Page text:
Spotlight on Joint Use: The Oregon Joint Use Association

Posted by Ashley Little on January 13, 2015

records of pole ownershipIn  the Pacific Northwest, something interesting is happening in the world of joint use—collaboration, organization and connection that is finding its way across the country with happy copycat behavior state to state. At the center of it all is a unique group, the Oregon Joint Use Association or OJUA. 

The OJUA is a nonprofit organization dedicated to “assisting pole owners and users throughout Oregon.” Their mission is to “Become a resource that builds trust, cooperation and organization between support structure (pole) owners, users and government entities that will result in a safe efficient use of the Right of Way and a self-sustaining nonprofit association.” They look toward a future in which they’re a “fully self-sustaining association that educates, establishes partnerships and is the source of information and communication regarding the joint use industry.”[1] They focus on publicity and education for joint use issues, standards development, legislative and regulatory review and even help resolve conflicts within the utility industry. They are also based in Oregon, but we’ve found that their influence—and especially their good ideas—can stretch much further than within their home state’s boundaries.

For those who deal with joint use issues on a regular basis, this group is simply one to watch—and perhaps emulate. In the interest of our education and inspiration, we have compiled a list of the organization’s more interesting tidbits and greatest hits here for your reference. Visit to learn more.

The OJUA Pole Tagging Program

This program, spearheaded by the OJUA, seeks to survey, collect and then publish pole tagging efforts by individual companies across Oregon. Their purpose: to help pole owners and attachers who may rarely communicate gain access to database of tagging practices so different companies can have an easier time interpreting the tags of others. The organization is using their web and community presence to gather information like “Do you tag all of your poles? (And if not, why?)”, “What do your tags look like,” and “What is the logic system used for your tags?”

Why is this important?

Widely, the tagging of equipment is a disparate effort—everyone does it somewhat differently, and identifying ownership of one piece of equipment or another, as well as making contact with equipment owners when necessary is made more difficult by the lack of consistency. To their credit, OJUA has also created their own best practices and standards published on their website, and have even negotiated a “reduced rate for tagging supplies” for Oregon companies.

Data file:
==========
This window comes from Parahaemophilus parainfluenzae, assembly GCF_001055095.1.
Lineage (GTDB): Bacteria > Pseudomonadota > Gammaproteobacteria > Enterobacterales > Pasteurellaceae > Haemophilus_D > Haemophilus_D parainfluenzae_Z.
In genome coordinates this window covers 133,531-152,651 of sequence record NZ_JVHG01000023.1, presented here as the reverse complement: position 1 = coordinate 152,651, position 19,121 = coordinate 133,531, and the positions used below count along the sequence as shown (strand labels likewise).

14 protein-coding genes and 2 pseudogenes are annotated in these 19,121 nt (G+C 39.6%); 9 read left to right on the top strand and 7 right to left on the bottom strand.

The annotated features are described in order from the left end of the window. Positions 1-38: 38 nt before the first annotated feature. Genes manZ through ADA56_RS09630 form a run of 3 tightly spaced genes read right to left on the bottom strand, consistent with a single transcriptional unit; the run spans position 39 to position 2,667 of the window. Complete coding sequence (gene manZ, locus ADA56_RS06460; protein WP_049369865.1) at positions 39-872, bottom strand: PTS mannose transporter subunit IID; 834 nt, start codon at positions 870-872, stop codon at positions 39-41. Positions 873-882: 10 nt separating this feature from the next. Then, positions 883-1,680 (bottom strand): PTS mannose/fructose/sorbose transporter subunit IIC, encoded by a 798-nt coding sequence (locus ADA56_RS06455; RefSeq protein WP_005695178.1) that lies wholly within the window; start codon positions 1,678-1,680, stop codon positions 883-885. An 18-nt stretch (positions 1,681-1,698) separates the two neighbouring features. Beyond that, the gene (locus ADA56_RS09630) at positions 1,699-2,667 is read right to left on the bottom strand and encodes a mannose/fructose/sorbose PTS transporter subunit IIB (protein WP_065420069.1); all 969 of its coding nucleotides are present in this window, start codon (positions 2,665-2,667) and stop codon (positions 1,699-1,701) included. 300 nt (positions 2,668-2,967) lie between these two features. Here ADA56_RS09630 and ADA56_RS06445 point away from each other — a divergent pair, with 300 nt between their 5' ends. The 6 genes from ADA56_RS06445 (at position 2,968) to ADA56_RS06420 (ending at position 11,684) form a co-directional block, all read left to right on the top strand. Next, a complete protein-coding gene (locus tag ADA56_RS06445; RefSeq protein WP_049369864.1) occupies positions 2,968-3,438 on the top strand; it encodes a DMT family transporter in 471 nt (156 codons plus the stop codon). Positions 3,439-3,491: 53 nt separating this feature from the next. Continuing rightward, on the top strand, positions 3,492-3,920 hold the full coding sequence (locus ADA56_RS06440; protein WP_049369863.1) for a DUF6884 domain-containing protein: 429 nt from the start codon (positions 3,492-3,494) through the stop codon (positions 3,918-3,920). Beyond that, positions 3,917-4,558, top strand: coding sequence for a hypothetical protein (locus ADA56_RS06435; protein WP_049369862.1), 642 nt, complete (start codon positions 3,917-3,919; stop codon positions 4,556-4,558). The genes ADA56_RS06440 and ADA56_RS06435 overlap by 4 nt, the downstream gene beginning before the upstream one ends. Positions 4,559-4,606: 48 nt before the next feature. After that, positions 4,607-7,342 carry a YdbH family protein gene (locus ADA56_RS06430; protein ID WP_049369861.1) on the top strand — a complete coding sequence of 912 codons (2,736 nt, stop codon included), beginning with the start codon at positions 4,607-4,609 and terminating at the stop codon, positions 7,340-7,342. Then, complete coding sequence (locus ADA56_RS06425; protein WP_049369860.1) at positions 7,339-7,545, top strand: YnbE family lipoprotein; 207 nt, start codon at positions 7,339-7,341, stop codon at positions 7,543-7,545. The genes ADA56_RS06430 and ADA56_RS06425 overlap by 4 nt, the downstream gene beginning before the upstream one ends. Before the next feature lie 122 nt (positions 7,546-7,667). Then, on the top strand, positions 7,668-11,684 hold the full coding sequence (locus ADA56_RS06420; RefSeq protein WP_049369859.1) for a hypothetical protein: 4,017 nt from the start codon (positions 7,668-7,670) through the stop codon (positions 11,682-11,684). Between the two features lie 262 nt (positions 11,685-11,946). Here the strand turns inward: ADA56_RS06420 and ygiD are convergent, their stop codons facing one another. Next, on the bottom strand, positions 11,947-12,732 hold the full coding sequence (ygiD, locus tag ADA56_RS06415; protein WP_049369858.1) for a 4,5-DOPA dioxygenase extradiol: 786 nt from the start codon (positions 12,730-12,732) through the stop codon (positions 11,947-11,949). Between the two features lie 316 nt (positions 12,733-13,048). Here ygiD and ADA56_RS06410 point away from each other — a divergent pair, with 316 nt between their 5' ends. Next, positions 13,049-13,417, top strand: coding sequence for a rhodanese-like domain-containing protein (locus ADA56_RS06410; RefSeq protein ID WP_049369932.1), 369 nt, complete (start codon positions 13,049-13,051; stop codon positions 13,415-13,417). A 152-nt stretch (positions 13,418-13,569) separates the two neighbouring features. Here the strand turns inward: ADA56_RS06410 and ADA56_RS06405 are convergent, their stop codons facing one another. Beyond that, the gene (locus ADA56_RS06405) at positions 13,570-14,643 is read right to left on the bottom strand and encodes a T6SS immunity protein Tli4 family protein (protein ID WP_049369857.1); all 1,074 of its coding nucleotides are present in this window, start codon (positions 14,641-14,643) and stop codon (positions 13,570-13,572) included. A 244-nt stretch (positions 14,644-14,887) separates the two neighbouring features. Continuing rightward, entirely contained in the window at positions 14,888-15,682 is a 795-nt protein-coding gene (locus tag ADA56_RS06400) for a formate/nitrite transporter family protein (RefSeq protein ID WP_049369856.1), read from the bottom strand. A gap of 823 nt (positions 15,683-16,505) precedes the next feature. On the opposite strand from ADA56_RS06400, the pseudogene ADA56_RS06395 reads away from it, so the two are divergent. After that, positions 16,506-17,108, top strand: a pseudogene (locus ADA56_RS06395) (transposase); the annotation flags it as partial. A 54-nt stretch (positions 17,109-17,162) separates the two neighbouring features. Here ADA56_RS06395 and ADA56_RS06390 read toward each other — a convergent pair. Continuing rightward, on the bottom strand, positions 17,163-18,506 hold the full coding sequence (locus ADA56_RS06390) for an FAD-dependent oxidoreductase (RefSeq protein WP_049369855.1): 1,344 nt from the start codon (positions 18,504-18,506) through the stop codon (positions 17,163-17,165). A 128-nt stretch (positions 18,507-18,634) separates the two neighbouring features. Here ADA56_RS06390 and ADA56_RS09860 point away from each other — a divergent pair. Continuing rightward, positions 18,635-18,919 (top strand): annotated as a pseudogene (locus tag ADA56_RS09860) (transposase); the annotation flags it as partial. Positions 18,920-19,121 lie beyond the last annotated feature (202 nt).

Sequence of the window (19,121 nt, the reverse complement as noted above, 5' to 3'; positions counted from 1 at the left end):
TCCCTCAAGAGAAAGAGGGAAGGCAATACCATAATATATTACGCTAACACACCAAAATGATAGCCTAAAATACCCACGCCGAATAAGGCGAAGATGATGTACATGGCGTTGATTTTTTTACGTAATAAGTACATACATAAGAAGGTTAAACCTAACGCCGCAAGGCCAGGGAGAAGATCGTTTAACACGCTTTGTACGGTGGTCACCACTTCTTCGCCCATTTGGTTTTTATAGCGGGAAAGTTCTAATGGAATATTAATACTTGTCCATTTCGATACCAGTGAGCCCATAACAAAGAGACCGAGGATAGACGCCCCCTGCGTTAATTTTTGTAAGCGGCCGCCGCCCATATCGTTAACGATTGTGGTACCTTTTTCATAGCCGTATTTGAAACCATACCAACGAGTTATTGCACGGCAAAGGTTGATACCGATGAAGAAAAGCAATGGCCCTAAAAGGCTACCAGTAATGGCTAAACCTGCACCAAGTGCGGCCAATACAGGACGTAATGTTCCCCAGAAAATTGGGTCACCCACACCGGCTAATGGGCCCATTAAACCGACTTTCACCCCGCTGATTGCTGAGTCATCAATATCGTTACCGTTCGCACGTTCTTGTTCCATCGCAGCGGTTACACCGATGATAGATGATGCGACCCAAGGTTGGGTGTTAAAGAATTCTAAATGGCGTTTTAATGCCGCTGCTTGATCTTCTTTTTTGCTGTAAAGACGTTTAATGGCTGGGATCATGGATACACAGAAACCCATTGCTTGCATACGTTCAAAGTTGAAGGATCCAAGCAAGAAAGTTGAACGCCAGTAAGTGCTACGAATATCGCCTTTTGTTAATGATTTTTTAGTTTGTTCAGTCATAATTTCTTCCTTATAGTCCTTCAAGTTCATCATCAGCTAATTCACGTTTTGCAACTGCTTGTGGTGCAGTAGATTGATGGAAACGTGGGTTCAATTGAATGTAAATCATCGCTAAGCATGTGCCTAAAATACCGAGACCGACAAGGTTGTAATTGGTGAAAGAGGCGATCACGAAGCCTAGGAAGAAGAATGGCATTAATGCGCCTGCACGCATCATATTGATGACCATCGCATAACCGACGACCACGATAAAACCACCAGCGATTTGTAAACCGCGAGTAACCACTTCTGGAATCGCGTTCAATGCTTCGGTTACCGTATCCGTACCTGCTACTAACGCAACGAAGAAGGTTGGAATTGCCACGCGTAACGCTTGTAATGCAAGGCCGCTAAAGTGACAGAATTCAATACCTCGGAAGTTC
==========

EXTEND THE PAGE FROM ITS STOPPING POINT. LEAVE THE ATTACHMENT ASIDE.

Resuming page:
We don’t have an OJUA. What can we do?

Conduct regular field inventories to take the pulse of your plants and catalog and identify all attacher equipment—and encourage others to do the same. Quality outsourcing partners can help, with joint use audits and inspections conducted by highly experienced field technicians and a focus on not just pole conditions and positions, but on quantifying and capturing information about attachments and other equipment.

The Oregon Utility Mapping Project

In 2008, the organization began undertaking a statewide utility mapping project, creating set of downloadable provider maps that OJUA is now in the process of updating.

Why is this important?

Most places, records of pole ownership and placement are left to individual pole owners to record and track. In many cases, this means creating a paper map or electronic spreadsheet. We believe a single, easily referenced, location to support structure owners is the best place to store that information so that your joint use management program is even more effective.

We don’t have an OJUA. What can we do?

Get your own joint use management system, and have all the relevant information for your poles and attachers at your fingertips. A robust system that stores pole details, allows users to view important contacts, manage billable items and access partner information, all in one centralized location online, for enhanced communication and streamlined joint use management.  


Joint Use Asset Management Basics